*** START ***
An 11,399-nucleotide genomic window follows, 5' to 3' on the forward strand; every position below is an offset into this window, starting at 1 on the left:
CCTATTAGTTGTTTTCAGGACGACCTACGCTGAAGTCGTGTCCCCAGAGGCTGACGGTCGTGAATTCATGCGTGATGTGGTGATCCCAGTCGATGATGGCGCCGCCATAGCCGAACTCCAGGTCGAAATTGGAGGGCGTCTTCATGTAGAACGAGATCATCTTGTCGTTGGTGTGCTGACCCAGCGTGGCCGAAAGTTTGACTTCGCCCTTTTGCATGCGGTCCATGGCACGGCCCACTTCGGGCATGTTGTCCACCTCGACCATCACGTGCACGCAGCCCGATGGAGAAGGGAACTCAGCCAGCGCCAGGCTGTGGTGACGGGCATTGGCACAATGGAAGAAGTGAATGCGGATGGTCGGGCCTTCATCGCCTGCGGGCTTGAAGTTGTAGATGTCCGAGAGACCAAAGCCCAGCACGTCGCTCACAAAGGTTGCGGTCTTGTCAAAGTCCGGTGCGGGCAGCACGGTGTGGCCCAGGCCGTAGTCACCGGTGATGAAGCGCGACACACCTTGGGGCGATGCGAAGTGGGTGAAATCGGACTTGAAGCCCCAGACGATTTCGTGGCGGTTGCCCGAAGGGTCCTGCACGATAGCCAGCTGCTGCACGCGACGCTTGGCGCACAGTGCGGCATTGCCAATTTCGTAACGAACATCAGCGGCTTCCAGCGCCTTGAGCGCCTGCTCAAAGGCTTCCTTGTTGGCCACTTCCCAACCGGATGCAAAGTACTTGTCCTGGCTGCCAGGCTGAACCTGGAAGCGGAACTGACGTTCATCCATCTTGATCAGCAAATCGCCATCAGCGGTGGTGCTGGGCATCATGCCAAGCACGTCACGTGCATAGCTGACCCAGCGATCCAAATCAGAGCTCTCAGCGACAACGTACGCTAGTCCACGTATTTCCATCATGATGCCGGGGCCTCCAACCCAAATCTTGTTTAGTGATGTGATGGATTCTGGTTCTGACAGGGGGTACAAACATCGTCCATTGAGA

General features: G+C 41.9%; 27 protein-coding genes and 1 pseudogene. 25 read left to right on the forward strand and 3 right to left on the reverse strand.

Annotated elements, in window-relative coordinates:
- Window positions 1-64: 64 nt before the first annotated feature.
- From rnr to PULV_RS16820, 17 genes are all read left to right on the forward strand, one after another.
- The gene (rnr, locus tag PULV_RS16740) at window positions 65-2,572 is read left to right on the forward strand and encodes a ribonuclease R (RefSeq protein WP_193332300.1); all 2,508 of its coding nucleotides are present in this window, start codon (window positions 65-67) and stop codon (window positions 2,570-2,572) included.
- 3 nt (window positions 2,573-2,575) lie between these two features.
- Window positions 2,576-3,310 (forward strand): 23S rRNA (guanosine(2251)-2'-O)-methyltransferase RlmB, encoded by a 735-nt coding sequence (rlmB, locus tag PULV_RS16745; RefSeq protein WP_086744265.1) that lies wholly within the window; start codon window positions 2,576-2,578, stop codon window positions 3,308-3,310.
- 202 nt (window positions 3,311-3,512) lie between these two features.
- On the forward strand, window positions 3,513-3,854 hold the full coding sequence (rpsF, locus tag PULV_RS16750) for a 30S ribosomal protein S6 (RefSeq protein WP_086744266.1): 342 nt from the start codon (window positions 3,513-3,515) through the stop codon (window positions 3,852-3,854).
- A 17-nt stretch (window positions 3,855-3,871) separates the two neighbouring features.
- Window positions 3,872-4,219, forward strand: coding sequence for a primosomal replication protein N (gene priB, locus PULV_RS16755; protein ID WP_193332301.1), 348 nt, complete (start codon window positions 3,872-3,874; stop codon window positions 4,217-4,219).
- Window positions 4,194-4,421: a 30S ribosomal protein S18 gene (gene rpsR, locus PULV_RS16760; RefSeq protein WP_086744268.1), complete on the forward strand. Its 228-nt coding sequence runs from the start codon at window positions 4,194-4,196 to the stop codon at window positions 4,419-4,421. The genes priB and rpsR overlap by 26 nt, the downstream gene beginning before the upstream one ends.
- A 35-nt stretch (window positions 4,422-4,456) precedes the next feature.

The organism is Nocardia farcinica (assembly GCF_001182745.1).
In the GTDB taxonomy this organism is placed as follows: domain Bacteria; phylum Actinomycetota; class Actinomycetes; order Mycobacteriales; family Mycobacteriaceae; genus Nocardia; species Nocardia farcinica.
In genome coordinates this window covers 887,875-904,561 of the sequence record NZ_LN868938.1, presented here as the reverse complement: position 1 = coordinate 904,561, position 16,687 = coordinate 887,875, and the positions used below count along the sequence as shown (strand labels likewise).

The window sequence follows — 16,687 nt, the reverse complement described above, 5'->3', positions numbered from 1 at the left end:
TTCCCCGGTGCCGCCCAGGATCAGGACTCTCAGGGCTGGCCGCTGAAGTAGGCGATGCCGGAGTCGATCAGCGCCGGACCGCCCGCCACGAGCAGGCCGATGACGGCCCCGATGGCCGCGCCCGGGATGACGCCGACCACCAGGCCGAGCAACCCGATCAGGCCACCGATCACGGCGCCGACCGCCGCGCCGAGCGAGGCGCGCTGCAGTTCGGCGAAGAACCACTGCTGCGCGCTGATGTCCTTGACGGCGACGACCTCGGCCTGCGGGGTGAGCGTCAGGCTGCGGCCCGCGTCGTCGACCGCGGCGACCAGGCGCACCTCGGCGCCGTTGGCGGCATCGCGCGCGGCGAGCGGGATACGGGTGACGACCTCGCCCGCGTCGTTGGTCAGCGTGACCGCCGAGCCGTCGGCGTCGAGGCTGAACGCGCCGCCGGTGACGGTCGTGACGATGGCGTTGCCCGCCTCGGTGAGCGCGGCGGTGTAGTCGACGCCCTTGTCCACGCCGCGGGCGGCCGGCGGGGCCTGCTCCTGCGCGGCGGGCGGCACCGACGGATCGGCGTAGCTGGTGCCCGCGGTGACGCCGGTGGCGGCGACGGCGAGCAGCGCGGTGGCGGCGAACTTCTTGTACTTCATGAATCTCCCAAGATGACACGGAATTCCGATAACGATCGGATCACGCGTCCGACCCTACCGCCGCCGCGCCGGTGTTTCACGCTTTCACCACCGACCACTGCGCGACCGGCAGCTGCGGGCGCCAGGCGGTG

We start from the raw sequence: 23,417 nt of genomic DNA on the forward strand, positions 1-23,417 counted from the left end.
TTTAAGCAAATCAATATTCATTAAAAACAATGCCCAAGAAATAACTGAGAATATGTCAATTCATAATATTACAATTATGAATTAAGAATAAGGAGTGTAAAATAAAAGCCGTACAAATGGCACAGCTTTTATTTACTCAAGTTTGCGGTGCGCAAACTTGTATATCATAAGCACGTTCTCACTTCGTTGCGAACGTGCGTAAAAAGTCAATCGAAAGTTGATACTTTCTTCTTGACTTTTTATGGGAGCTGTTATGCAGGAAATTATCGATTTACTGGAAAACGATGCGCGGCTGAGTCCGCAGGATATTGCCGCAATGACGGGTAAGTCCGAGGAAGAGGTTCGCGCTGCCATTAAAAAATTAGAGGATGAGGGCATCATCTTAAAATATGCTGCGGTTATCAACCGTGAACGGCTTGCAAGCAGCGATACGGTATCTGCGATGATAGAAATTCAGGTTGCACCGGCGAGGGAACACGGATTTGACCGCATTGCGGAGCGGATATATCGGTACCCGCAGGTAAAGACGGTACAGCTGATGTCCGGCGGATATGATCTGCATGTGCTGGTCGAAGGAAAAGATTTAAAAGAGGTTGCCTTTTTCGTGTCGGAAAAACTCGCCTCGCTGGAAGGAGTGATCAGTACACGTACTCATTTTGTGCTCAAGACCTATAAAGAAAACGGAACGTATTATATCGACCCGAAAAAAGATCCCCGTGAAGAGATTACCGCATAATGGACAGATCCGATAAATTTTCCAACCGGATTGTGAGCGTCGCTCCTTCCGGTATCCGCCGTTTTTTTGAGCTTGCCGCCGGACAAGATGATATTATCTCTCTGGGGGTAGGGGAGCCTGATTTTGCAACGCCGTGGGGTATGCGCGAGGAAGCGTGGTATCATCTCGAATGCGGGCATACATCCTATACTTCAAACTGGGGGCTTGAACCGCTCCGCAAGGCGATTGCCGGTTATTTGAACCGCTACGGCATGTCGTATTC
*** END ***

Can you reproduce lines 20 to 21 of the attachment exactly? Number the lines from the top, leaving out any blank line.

TTCCCCGGTGCCGCCCAGGATCAGGACTCTCAGGGCTGGCCGCTGAAGTAGGCGATGCCGGAGTCGATCAGCGCCGGACCGCCCGCCACGAGCAGGCCGATGACGGCCCCGATGGCCGCGCCCGGGATGACGCCGACCACCAGGCCGAGCAACCCGATCAGGCCACCGATCACGGCGCCGACCGCCGCGCCGAGCGAGGCGCGCTGCAGTTCGGCGAAGAACCACTGCTGCGCGCTGATGTCCTTGACGGCGACGACCTCGGCCTGCGGGGTGAGCGTCAGGCTGCGGCCCGCGTCGTCGACCGCGGCGACCAGGCGCACCTCGGCGCCGTTGGCGGCATCGCGCGCGGCGAGCGGGATACGGGTGACGACCTCGCCCGCGTCGTTGGTCAGCGTGACCGCCGAGCCGTCGGCGTCGAGGCTGAACGCGCCGCCGGTGACGGTCGTGACGATGGCGTTGCCCGCCTCGGTGAGCGCGGCGGTGTAGTCGACGCCCTTGTCCACGCCGCGGGCGGCCGGCGGGGCCTGCTCCTGCGCGGCGGGCGGCACCGACGGATCGGCGTAGCTGGTGCCCGCGGTGACGCCGGTGGCGGCGACGGCGAGCAGCGCGGTGGCGGCGAACTTCTTGTACTTCATGAATCTCCCAAGATGACACGGAATTCCGATAACGATCGGATCACGCGTCCGACCCTACCGCCGCCGCGCCGGTGTTTCACGCTTTCACCACCGACCACTGCGCGACCGGCAGCTGCGGGCGCCAGGCGGTG

We start from the raw sequence: 23,417 nt of genomic DNA on the forward strand, positions 1-23,417 counted from the left end.